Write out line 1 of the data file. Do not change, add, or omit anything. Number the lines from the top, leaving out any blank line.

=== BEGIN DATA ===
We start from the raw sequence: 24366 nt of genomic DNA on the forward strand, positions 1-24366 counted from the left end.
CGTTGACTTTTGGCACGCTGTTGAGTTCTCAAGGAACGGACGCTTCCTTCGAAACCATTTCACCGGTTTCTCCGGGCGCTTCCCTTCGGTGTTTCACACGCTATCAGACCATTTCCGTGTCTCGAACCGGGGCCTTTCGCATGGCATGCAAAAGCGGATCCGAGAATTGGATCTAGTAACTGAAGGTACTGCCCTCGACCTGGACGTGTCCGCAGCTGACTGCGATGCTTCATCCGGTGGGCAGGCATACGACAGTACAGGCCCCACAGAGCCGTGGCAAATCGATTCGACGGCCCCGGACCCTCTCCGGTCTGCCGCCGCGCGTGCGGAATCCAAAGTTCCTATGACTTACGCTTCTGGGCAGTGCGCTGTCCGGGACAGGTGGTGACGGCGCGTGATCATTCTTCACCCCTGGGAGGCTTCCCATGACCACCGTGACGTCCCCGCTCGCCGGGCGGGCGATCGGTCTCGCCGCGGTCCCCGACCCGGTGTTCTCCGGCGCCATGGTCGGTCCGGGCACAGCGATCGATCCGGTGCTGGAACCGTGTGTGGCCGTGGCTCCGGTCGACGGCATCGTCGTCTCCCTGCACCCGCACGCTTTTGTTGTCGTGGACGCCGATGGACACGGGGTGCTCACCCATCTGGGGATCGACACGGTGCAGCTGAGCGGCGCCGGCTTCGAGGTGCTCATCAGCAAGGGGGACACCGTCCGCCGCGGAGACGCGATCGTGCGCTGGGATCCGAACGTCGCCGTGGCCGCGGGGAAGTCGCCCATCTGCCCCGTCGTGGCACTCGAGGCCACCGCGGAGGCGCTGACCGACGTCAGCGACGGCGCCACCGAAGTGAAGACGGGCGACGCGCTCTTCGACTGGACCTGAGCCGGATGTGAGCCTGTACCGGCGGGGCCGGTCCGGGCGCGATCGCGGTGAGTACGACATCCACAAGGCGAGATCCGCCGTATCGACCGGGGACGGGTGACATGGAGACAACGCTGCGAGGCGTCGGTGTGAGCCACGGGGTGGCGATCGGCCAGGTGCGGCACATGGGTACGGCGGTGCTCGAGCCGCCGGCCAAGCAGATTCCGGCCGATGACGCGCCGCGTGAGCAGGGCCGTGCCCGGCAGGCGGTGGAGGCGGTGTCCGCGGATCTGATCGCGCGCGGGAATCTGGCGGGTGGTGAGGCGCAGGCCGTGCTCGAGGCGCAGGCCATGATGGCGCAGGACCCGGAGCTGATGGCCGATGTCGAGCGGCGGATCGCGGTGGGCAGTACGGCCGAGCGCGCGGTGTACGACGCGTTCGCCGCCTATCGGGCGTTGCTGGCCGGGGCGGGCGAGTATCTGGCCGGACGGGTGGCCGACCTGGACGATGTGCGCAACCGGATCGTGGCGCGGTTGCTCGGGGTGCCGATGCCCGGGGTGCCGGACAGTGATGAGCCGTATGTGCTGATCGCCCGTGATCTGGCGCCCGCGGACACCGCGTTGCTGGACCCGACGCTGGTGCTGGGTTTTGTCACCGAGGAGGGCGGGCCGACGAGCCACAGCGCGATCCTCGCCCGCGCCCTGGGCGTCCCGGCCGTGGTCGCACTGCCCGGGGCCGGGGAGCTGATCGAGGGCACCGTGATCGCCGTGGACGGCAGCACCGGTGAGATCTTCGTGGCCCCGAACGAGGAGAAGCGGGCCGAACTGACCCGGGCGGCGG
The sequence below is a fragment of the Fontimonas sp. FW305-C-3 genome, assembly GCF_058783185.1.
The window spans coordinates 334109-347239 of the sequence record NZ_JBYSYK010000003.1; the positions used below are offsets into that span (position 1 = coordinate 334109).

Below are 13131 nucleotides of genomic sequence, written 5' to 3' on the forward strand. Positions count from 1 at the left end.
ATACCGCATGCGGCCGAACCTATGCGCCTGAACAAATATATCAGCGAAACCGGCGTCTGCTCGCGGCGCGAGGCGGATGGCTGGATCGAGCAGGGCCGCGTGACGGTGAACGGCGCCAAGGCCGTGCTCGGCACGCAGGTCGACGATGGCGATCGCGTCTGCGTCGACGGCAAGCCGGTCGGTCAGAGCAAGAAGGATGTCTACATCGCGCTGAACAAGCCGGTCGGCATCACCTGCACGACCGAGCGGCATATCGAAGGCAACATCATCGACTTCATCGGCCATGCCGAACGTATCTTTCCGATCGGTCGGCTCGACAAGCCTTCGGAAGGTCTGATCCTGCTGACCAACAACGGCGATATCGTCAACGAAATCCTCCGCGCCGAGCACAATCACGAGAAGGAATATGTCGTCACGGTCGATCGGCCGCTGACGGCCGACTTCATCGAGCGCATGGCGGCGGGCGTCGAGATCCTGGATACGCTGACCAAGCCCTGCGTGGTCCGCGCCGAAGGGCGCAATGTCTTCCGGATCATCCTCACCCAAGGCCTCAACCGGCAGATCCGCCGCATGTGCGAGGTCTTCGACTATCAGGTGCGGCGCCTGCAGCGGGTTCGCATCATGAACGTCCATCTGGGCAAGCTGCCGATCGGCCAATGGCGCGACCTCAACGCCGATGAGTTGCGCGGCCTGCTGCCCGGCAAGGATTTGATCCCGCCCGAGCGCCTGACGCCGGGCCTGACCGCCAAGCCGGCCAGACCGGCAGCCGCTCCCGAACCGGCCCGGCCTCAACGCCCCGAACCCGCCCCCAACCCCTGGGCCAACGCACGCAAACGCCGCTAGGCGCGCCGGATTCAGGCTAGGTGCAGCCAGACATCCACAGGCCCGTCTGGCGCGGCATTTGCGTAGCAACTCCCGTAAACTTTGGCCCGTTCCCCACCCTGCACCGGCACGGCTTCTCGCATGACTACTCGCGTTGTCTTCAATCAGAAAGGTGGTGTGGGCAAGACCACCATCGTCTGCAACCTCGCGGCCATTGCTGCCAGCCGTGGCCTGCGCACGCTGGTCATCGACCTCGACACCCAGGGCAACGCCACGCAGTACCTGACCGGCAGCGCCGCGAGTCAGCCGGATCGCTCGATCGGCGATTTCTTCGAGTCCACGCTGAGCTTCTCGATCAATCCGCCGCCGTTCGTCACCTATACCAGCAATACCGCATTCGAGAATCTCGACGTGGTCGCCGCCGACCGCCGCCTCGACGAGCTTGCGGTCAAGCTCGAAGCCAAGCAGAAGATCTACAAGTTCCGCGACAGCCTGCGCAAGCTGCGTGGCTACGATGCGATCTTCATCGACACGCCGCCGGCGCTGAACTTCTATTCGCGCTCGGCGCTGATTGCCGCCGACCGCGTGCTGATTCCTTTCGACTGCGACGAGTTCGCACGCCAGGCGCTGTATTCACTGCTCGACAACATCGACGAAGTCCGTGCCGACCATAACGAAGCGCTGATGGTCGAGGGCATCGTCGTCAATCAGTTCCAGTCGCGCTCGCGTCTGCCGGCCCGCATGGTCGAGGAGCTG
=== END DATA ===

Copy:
We start from the raw sequence: 24366 nt of genomic DNA on the forward strand, positions 1-24366 counted from the left end.